- As I was walking through a residential side street in my old school town, I saw an 10 or 11 year old kid closing the enforced mesh garden gate of his house, and rushing off to run down the road towards the next main street, the bus stop being around the corner. I peek a look at his house across the large neatly mowed grass of his yard, the "Chappi" signature dog watching me, alert as if watching me for any suspicious behaviour. A beautiful motorbike parked on the porch, in front of the garage. The fact that you feel perfectly safe for a 10 year old kid (or any from around 6 onwards) to let them go to school on their own without a school bus.

- And isn't it amazing that you go to an agreed place and you can rely on the fact that a bus is going to come by at a given time each day?? And that as a non-university student, you can use it for free by showing a non-electronic travelcard?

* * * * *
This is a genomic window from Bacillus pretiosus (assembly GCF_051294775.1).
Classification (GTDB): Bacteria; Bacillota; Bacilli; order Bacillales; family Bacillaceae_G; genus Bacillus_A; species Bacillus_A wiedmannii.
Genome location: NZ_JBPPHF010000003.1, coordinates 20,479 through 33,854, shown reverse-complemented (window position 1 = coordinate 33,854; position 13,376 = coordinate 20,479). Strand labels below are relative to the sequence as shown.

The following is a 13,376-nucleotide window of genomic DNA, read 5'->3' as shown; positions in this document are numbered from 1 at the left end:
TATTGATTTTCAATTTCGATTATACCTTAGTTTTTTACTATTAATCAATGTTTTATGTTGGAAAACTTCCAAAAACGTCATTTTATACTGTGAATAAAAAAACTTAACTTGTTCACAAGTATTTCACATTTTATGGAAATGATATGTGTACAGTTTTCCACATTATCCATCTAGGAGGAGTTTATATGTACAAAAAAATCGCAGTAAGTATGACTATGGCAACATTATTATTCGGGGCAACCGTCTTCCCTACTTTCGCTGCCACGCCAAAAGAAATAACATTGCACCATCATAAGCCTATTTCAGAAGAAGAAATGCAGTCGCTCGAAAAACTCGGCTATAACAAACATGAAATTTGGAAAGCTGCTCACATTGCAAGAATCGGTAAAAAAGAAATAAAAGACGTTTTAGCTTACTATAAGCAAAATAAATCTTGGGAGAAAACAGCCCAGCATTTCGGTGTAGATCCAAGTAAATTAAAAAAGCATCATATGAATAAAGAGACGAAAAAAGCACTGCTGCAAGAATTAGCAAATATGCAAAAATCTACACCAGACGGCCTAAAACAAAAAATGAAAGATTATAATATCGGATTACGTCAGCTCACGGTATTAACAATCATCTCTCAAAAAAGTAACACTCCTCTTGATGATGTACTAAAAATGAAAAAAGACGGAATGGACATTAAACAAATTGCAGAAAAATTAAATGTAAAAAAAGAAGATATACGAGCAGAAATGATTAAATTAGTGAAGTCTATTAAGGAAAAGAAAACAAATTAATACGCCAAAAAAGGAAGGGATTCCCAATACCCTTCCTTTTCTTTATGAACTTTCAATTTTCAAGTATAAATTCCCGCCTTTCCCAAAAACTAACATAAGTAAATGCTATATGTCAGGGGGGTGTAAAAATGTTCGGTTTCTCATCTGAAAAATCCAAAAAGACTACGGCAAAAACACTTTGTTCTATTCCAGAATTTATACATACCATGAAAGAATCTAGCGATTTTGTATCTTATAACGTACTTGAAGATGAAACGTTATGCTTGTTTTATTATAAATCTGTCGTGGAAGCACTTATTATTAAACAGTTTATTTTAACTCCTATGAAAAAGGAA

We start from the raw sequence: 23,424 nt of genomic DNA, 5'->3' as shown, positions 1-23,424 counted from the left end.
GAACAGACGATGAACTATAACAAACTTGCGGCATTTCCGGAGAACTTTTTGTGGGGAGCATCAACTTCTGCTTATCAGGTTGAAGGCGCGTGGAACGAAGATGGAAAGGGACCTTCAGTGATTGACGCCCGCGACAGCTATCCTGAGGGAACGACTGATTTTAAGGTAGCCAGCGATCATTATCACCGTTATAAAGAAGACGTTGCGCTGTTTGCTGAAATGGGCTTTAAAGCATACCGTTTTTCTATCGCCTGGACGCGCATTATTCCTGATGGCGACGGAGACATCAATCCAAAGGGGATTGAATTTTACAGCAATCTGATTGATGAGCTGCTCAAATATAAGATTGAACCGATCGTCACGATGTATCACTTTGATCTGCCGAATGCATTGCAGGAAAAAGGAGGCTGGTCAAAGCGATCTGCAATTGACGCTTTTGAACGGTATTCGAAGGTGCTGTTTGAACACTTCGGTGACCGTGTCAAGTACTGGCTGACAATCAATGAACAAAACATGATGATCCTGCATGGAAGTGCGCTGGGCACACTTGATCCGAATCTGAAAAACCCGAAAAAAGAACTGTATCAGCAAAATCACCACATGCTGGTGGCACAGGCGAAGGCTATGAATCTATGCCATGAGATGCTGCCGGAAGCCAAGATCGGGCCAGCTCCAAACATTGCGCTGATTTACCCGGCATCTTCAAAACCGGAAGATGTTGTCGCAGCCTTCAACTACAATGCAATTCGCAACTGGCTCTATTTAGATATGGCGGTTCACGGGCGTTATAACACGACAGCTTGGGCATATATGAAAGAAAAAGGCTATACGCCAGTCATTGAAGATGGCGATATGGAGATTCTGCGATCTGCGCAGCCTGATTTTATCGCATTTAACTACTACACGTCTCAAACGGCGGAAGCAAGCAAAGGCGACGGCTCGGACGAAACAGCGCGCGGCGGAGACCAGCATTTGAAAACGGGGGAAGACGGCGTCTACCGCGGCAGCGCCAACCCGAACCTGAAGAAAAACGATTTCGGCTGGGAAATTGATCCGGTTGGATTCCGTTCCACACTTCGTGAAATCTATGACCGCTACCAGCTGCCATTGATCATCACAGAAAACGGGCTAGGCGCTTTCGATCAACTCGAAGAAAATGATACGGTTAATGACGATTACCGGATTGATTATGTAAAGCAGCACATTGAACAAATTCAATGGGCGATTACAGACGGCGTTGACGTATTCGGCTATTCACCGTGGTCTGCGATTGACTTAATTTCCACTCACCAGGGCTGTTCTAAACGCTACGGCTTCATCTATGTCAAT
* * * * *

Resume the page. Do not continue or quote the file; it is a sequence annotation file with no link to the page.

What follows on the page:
- Punity: One of the greatest things I find about Europe even if I tend not to capitalise on it so as not to feed into the already judging mindset of some xenophobic and narrow-minded Austrians, is being back somewhere where there is punity. If somebody (sexually) harasses you, you can call the police. If somebody cons you, cheats you over money, steals from you, you can tell the police and they will take care of it. If you get mobbed, you can sue somebody for it.